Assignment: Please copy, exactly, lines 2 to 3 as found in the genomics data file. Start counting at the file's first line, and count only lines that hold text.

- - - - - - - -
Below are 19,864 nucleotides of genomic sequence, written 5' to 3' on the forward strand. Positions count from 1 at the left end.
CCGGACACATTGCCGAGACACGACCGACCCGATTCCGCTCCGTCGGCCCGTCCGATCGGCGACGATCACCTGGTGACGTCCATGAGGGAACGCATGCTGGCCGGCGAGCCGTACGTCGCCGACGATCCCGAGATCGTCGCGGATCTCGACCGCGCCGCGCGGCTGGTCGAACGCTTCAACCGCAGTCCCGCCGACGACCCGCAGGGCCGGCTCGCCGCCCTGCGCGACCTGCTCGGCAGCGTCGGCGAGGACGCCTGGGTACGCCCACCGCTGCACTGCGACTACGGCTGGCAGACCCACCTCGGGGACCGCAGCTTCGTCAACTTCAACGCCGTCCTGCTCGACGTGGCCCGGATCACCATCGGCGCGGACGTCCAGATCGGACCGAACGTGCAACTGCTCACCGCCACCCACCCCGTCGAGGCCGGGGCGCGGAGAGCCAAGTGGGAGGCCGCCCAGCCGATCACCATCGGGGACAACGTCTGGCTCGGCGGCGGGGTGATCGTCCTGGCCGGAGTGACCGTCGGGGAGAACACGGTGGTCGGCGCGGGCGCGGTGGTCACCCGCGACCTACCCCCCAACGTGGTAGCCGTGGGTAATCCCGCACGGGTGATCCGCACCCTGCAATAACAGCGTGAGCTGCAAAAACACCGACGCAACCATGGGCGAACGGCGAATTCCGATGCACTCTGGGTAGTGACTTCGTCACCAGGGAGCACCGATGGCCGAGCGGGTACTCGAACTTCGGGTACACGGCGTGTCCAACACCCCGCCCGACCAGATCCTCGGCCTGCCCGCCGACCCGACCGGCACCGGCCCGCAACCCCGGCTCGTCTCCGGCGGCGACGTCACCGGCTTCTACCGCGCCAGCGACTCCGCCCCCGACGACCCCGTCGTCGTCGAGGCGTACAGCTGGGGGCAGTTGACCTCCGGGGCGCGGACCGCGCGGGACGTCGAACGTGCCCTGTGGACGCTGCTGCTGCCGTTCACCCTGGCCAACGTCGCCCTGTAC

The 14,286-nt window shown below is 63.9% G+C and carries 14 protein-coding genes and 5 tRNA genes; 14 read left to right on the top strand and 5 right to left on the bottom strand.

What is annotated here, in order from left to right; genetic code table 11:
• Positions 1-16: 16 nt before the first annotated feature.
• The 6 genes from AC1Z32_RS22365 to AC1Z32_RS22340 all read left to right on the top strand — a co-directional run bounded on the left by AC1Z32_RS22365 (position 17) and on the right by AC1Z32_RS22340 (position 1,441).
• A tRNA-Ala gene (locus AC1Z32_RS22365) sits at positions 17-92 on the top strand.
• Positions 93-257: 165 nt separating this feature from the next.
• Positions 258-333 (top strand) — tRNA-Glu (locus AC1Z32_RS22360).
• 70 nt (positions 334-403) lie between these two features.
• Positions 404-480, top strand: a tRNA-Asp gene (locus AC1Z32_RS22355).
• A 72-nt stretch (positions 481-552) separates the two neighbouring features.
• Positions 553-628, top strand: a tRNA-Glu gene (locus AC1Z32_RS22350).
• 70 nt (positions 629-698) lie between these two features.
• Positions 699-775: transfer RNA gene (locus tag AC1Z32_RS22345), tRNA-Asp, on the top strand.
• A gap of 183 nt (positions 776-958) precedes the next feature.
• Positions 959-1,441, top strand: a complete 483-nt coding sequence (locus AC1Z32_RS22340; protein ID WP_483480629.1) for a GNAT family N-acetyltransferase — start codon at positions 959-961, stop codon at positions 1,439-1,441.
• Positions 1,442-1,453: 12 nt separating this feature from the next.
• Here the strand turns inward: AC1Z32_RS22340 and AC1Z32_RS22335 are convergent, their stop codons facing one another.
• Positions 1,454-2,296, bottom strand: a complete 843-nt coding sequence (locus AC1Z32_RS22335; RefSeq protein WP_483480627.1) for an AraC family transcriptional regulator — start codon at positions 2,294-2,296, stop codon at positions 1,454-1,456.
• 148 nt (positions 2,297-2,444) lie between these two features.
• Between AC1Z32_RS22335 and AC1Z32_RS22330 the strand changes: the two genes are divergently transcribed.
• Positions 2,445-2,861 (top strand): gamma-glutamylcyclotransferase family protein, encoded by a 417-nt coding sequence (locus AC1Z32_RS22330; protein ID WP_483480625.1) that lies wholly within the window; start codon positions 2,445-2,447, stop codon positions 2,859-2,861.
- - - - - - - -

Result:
CCGGACACATTGCCGAGACACGACCGACCCGATTCCGCTCCGTCGGCCCGTCCGATCGGCGACGATCACCTGGTGACGTCCATGAGGGAACGCATGCTGGCCGGCGAGCCGTACGTCGCCGACGATCCCGAGATCGTCGCGGATCTCGACCGCGCCGCGCGGCTGGTCGAACGCTTCAACCGCAGTCCCGCCGACGACCCGCAGGGCCGGCTCGCCGCCCTGCGCGACCTGCTCGGCAGCGTCGGCGAGGACGCCTGGGTACGCCCACCGCTGCACTGCGACTACGGCTGGCAGACCCACCTCGGGGACCGCAGCTTCGTCAACTTCAACGCCGTCCTGCTCGACGTGGCCCGGATCACCATCGGCGCGGACGTCCAGATCGGACCGAACGTGCAACTGCTCACCGCCACCCACCCCGTCGAGGCCGGGGCGCGGAGAGCCAAGTGGGAGGCCGCCCAGCCGATCACCATCGGGGACAACGTCTGGCTCGGCGGCGGGGTGATCGTCCTGGCCGGAGTGACCGTCGGGGAGAACACGGTGGTCGGCGCGGGCGCGGTGGTCACCCGCGACCTACCCCCCAACGTGGTAGCCGTGGGTAATCCCGCACGGGTGATCCGCACCCTGCAATAACAGCGTGAGCTGCAAAAACACCGACGCAACCATGGGCGAACGGCGAATTCCGATGCACTCTGGGTAGTGACTTCGTCACCAGGGAGCACCGATGGCCGAGCGGGTACTCGAACTTCGGGTACACGGCGTGTCCAACACCCCGCCCGACCAGATCCTCGGCCTGCCCGCCGACCCGACCGGCACCGGCCCGCAACCCCGGCTCGTCTCCGGCGGCGACGTCACCGGCTTCTACCGCGCCAGCGACTCCGCCCCCGACGACCCCGTCGTCGTCGAGGCGTACAGCTGGGGGCAGTTGACCTCCGGGGCGCGGACCGCGCGGGACGTCGAACGTGCCCTGTGGACGCTGCTGCTGCCGTTCACCCTGGCCAACGTCGCCCTGTAC

The 14,286-nt window shown below is 63.9% G+C and carries 14 protein-coding genes and 5 tRNA genes; 14 read left to right on the top strand and 5 right to left on the bottom strand.